Microsoft does not want to be 'ARMless in mobile market

Software giant Microsoft is working out a way of elbowing its way into the tablet market by sticking Windows onto ARM chips.

The move is a further distancing of Microsoft from its old chum Intel, but shows how keen the Imperium is to get into the tablet market.

For years the Imperium made tablets which were like keyboardless PCs running Windows. However, these failed. Then along came Apple’s Steve Jobs and convinced the world that the tablet model should be based on keyboardless netbooks and the whole lot took off.

The only problem for Microsoft was that its software was configured for Intel chips and tablets appear to mostly have chips designed by Arm under the bonnet.

Now it seems that the Imperium is working on a version of its core Windows operating system for devices such as tablets.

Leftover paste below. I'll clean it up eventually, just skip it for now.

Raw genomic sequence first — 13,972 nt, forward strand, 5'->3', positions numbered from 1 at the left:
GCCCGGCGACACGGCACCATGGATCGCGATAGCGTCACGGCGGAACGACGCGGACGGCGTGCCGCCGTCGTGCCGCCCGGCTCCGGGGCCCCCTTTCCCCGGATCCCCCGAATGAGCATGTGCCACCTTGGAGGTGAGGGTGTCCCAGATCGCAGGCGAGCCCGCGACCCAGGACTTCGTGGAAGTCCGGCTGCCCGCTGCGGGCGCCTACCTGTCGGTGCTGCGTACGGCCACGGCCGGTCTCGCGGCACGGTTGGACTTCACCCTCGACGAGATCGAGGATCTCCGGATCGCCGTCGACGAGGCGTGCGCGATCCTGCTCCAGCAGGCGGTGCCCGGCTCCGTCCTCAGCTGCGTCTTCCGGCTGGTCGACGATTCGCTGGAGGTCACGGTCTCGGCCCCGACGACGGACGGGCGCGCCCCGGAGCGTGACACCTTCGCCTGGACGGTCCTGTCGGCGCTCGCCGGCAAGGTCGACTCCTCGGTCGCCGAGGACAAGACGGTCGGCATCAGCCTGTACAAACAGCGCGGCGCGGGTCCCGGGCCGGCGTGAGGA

Both the Wall Street Journal and Bloomberg have reported how the Imperium plans to unveil a version of its operating software that runs for the first time on ARM processors.

This will be a move away from the “X86” designs favored by Intel, although it is not clear when this will come to market. Intel, of course, has several ARM licences.

Microsoft said this week that more than 1.5 million mobile phones carrying Windows Phone 7 operating software have sold in the first six weeks of launch, meeting what the company called “realistic” expectations.